December 7, 2019 - February 9, 2020
Diane Williams is a non-binary immigrant artist from the Philippines whose interdisciplinary work stems from the political and social landscape that surrounds her—specifically the ethnically diverse neighborhoods of Los Angeles. These neighborhoods are a “melting pot,” a testament to the idea that people of diverse backgrounds and identities can live harmoniously. By creating works regarding immigrants and gender, Williams’ work encourages cultural and social understanding by focusing on the duality, hybridity, and ambiguity that exists in diverse cultural narratives and identities.
In the series Monsters and Aliens, Williams creates a variety of masks crafted from what she calls “cultural detritus”: shredded paintings and other discarded materials such as fabrics and yarn that have been salvaged from local shops that are traditionally owned, run and supported by immigrants. She wears these masks to signify “other” in her performances and self-portrait photographs. By completely covering the wearer’s face, the mask both takes away their humanity and transforms them into a human/animal hybrid, recalling female monsters from Ancient Greece, such as Medusa, the Sirens, and Chimera. These creatures were considered powerful, evil, and frightening. Williams wants the viewer to question what they fear from strangers and reflect on their own prejudices with respect to race and gender.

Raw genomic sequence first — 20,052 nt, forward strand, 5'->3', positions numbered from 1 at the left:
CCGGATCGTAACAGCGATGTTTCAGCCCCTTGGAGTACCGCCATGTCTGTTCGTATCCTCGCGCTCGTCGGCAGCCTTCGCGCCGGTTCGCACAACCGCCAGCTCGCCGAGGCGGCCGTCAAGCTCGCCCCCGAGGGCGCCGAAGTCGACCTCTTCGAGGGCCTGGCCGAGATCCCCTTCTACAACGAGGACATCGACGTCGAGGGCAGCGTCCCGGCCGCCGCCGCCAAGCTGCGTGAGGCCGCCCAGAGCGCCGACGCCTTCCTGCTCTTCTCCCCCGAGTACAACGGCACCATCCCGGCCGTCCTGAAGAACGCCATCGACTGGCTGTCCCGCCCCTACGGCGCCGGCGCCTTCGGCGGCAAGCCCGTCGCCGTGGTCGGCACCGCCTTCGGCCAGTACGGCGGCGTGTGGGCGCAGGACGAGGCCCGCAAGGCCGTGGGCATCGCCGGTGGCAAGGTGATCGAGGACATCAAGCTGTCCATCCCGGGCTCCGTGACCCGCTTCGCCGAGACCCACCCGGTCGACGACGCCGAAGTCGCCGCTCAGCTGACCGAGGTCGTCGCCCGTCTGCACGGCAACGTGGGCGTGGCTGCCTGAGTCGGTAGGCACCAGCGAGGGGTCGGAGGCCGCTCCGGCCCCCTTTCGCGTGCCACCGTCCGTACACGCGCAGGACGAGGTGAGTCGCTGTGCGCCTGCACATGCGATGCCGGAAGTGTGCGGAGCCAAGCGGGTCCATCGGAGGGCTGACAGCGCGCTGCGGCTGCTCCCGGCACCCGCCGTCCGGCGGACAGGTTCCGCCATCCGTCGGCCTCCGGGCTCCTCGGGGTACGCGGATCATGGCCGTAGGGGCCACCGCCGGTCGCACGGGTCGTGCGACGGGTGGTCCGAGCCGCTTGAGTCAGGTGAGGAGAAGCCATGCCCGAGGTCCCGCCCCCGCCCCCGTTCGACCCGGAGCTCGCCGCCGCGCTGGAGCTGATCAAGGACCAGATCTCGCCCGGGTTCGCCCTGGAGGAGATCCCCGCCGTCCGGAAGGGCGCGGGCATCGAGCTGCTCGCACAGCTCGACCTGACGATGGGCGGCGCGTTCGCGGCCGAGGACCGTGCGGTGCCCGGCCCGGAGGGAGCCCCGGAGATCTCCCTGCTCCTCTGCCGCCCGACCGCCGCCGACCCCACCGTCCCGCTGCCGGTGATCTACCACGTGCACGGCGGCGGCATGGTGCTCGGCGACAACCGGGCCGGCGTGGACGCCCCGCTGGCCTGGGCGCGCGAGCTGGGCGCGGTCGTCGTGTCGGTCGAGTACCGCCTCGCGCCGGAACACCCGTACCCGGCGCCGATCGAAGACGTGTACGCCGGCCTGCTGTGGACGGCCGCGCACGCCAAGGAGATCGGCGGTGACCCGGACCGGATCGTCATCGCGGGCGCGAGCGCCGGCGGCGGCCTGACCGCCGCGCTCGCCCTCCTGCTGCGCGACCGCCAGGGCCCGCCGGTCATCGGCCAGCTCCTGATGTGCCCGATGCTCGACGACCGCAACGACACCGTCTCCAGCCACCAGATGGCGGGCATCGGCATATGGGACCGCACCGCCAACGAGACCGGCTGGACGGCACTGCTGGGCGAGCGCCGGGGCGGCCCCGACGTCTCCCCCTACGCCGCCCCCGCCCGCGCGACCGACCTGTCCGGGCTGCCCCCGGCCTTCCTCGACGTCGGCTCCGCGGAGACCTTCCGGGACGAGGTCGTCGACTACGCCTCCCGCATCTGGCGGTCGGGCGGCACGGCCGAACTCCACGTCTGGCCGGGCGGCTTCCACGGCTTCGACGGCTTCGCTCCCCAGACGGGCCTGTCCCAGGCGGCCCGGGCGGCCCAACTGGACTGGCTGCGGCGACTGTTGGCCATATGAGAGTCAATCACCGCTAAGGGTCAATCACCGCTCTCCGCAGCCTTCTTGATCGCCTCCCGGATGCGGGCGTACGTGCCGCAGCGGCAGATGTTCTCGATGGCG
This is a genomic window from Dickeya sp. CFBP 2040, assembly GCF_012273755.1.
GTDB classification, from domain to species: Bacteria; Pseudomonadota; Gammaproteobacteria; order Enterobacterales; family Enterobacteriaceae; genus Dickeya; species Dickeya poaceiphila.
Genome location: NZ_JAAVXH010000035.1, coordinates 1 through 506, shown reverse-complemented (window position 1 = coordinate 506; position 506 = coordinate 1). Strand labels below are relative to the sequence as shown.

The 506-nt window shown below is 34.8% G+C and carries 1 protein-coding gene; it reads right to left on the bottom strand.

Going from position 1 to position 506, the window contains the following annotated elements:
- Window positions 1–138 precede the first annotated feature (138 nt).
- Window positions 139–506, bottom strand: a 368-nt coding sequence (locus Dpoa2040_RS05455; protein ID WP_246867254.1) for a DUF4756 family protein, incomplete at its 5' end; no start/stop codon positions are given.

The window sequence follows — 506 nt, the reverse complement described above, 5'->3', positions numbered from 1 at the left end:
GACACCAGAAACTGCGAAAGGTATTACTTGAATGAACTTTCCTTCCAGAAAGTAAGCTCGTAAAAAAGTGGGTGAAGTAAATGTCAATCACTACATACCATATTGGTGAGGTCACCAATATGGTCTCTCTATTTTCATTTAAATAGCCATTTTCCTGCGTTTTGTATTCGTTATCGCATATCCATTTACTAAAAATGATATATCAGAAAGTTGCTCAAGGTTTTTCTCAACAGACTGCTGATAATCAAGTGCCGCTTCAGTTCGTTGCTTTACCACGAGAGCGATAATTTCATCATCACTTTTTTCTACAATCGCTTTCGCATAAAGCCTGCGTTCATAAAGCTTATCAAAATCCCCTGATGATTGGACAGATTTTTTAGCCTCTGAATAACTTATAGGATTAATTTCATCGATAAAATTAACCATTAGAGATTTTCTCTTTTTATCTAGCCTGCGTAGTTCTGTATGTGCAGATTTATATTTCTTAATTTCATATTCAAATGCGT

Diane Williams is an interdisciplinary artist and organizer based in Los Angeles, California. She earned a Bachelor of Fine Arts degree from California State University, Long Beach in 2013 and is currently a 2021 Master of Fine Arts candidate at the University of Southern California. Her work has been featured in select publications and radio interviews including Los Angeles Magazine, LA Weekly, Artillery, Art and Cake, P&A Magazine and KPFK. Williams exhibited in several solo and group shows at the Armory Center for the Arts, Walter Maciel Gallery, The Lancaster Museum of Art and History, PØST, Cerritos College Gallery, Robert and Frances Fullerton Museum of Art RAFFMA, Children’s Museum of the Arts New York, Berkeley Art Center, San Francisco Arts Commission Galleries SFAC and Grafiska Sällskapet Stockholm, Sweden among others. Her art is held in private collections and the public collections of the National Immigration Law Center, Los Angeles and Washington DC headquarters and Azusa Pacific University.